What is Utah doing to address early childhood mental health?

Utah leaders and mental health professionals met online Wednesday to outline policy recommendations for early childhood mental health as rates of depression, anxiety, trauma, loneliness and suicide among youth continue to rise statewide. (Children’s Center)

Estimated reading time: 6-7 minutes

SALT LAKE CITY – Utah leaders and mental health professionals are outlining policy recommendations for early childhood mental health as rates of depression, anxiety, trauma, loneliness and suicide among youth continue to rise statewide.

The group gathered on Wednesday during the activities of the second edition of the Ready! flexible! Utah Childhood Mental Health Summit. Last year’s summit established a working group of leaders across sectors and stakeholders in early childhood mental health. A year later, staff and subject matter experts came together to understand, prioritize, and propose solutions to the problems previously identified in a study by the Kem C. Gardner Policy Institute.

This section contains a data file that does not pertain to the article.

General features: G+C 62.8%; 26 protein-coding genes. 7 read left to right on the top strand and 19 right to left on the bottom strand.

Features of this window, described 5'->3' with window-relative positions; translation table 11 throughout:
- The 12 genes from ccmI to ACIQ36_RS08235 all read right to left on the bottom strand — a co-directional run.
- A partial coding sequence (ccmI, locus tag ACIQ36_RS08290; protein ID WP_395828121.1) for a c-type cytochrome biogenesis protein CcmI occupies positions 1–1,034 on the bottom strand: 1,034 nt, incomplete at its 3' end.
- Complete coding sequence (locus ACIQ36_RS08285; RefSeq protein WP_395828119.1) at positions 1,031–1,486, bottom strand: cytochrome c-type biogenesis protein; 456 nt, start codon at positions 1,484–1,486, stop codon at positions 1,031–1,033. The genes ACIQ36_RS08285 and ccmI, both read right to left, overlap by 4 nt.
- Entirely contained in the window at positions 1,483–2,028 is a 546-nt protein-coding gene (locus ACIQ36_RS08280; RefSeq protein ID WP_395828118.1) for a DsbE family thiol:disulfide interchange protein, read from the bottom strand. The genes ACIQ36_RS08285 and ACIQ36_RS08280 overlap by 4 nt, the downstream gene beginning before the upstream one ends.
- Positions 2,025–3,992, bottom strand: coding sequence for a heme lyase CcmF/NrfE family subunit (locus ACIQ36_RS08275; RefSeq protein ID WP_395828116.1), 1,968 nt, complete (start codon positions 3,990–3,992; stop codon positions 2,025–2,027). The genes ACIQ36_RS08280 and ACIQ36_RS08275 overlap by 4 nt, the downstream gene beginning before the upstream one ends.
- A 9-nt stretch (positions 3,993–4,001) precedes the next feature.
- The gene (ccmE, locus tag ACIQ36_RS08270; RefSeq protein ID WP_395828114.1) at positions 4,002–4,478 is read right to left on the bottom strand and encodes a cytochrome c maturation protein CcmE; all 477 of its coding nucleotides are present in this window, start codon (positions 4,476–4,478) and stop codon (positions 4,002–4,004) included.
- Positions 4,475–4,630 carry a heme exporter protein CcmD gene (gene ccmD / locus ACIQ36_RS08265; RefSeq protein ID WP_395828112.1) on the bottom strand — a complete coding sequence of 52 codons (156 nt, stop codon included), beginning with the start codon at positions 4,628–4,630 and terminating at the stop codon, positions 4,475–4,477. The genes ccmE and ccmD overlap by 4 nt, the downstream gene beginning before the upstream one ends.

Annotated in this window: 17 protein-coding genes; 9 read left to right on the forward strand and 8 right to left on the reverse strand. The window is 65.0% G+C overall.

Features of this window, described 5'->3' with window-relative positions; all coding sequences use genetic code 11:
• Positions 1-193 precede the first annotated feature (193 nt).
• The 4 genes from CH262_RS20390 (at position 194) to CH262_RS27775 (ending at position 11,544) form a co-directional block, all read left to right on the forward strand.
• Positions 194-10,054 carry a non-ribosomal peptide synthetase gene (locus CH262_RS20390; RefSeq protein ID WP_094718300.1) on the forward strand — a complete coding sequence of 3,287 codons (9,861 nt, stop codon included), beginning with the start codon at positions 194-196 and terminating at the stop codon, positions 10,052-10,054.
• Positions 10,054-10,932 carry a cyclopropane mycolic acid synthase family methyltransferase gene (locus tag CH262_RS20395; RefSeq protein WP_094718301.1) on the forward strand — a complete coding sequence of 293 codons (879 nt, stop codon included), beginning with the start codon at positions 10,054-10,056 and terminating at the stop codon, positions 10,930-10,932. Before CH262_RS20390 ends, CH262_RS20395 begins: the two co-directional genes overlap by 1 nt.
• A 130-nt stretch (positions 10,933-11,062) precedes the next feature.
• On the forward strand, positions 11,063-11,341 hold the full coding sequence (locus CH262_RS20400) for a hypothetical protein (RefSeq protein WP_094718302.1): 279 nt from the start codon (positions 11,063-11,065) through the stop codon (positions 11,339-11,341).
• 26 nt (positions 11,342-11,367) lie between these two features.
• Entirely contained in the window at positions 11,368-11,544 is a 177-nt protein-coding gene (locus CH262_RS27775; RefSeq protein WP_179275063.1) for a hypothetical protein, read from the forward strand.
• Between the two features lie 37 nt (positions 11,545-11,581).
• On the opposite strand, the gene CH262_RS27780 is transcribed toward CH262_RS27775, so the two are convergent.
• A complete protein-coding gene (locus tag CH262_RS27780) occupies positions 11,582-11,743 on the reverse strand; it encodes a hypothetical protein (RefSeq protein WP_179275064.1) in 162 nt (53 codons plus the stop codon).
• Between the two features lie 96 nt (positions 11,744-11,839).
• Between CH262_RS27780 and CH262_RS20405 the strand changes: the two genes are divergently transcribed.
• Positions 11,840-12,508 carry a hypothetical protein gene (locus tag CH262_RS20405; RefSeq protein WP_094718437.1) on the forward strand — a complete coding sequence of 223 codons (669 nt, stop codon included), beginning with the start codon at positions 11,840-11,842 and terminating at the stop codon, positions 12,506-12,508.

Rebecca C. Dotson, president and CEO of the Children’s Center said. “Moreover, the unprecedented global pandemic, soon to enter its third year, with unimaginable long-term mental health consequences for children and their caregivers as we speak.”

In October, the American Academy of Pediatrics, the American Academy of Child and Adolescent Psychiatry, and the Children’s Hospital Association declared a national emergency regarding the mental health of children and adolescents. The announcement noted that the COVID-19 pandemic had exacerbated the mental health crisis and noted the “dramatic increase in emergency department visits for all mental health emergencies including suspected suicide attempts.”

Last week, the US Surgeon General issued similar advice on protecting the mental health of young adults. Dotson said that from 2007 to 2018, teen suicide increased by 57% among youth ages 10 to 24.

Utah’s national crisis has been amplified, with the state ranked among the group with the highest prevalence of mental health disorders in children and adolescents. Governor Spencer Cox said at the summit that the COVID-19 pandemic has intensified a crisis that has already been around for a long time.